He’s been called a “window to history” and for very good reason. Retired Lieutenant Joe Torrillo of the New York City Fire Department is a two-time survivor of the 9/11 disaster in 2001. Why two times? Because Torrillo was rescued once on that fateful day as he tried to outrun the collapse of the South Tower.
“As I was running,” he vividly recalls, “the building was coming down faster and faster, and the gust from that collapse lifted me off of my feet and then a piece of steel split the back of my head wide open, two slabs of concrete hit my body, and now I’m buried under the twisted steel and concrete with many other people. In the darkness, we were all suffocating.”
Twenty-five minutes later, first responders found a void in the debris and dug until they found four survivors. Torrillo was one of them. They put him on a stretcher and delivered him to the deck of a boat on the Hudson River with other survivors, strapping him to a long spine board so he couldn’t move.
“And then,” Torrillo remembers, “we heard a loud rumble and everyone on the deck said, ‘Oh my God, here comes the other building!’ Then the North Tower collapsed, sending millions of shards of glass across the boat. Everybody dove overboard into the river and I was left behind.”
Torrillo managed to dive through a doorway onto the engine room floor. The collapse of the North Tower had buried the boat in the river and Torrillo was suffocating. Amazingly, Torrillo was rescued a second time and survived.
That is just part of the harrowing – and inspiring – story that Torrillo came to town to present to two civic groups in Rancho Santa Fe. Richard Rovsek, the founder of the Spirit of Liberty Foundation nonprofit based in Rancho Santa Fe, arranged Torrillo’s visit after meeting him two years ago at the 75th Anniversary of Pearl Harbor in Hawaii. Rovsek says his foundation was primarily created to support men and women in the Armed Forces, but now they’ve started reaching out to first responders as well. Rovsek said he believes Torrillo is not only a hero but a “bookend in history” to those who survived Pearl Harbor. “Nobody knows more about 9/11 than Joe does,” says Rosvek. “He’s lived through the whole thing.”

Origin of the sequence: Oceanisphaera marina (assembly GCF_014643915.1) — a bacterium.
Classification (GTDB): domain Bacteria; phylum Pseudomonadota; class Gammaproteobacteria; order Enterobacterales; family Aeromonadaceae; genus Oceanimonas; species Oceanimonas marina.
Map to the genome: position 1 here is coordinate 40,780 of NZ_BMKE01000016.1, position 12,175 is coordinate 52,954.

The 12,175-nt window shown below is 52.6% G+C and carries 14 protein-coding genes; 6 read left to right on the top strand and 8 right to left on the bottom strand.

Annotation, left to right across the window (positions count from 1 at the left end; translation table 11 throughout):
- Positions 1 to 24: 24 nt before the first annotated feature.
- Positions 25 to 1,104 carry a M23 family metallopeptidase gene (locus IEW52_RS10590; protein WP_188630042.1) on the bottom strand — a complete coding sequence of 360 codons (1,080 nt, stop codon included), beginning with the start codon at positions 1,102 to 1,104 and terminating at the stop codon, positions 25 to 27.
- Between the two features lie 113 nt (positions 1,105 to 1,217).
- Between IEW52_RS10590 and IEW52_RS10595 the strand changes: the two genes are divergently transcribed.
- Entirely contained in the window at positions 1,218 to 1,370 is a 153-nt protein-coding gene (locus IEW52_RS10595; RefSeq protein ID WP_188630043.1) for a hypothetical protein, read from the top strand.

The irony of Torrillo’s survival is that he wasn’t even supposed to be near the World Trade Center on September 11, 2001. He was preparing to attend a major news conference at Rockefeller Center to present Fisher Price’s new firefighter action figure named Billy Blazes. Torrillo helped in the creation and production of the prototype. “As I’m going over the Brooklyn Bridge,” he recollects, “I could see about 10 floors of fire all around the top of the North Tower. I thought, what do I do? Make a right and go to Rockefeller Center for Billy Blazes or make a left and go to my old firehouse where I started my career across the street from the South Tower?”
He took the left. He borrowed firefighter clothing from someone off duty and ran toward the North Tower. “I heard a roar and looked up and the second jet came right over my head. And then I realized we were under a terrorist attack. There were two things I said to everybody. I said everybody on the top of the building is going to die. We’re not going to get to them and they’re not going to get down. And I said these buildings are going to collapse.”
At the time, no one knew that Torrillo had a background in structural engineering. During college, two of his professors took the class on a tour as the twin towers were being built.
“As new engineering students, we marveled at the fact that they seemed to be missing the requisite amount of steel that you would think would be holding them up like the Empire State Building. We just couldn’t believe that the two biggest buildings in the world were missing so much of what we thought -- the steel -- should be included in the structure. Nonetheless, the towers stood for 30 years until 9/11 when they were attacked and eventually did collapse.”
When the sun came up the following morning, he remembers thinking, “The only real children’s rescue hero who ever came to life was Billy Blazes on the morning of September 11, 2001. And he would come to represent the 343 firefighters who all marched up to heaven together. And I was so depressed. I couldn’t understand, why did they leave me behind? Why didn’t they take me with them?”
Torrillo struggled with extreme “survivor guilt” for years. Yet through his public speaking, he said he finally realized that God spared his life for a reason, and he had a bigger mission in the world. His mission, as he puts it, is to make our country the “Re-United States of America” by resurrecting patriotism through his incredible story.
For more information or to book Torrillo for a speaking event, go to www.joetorrillo.com.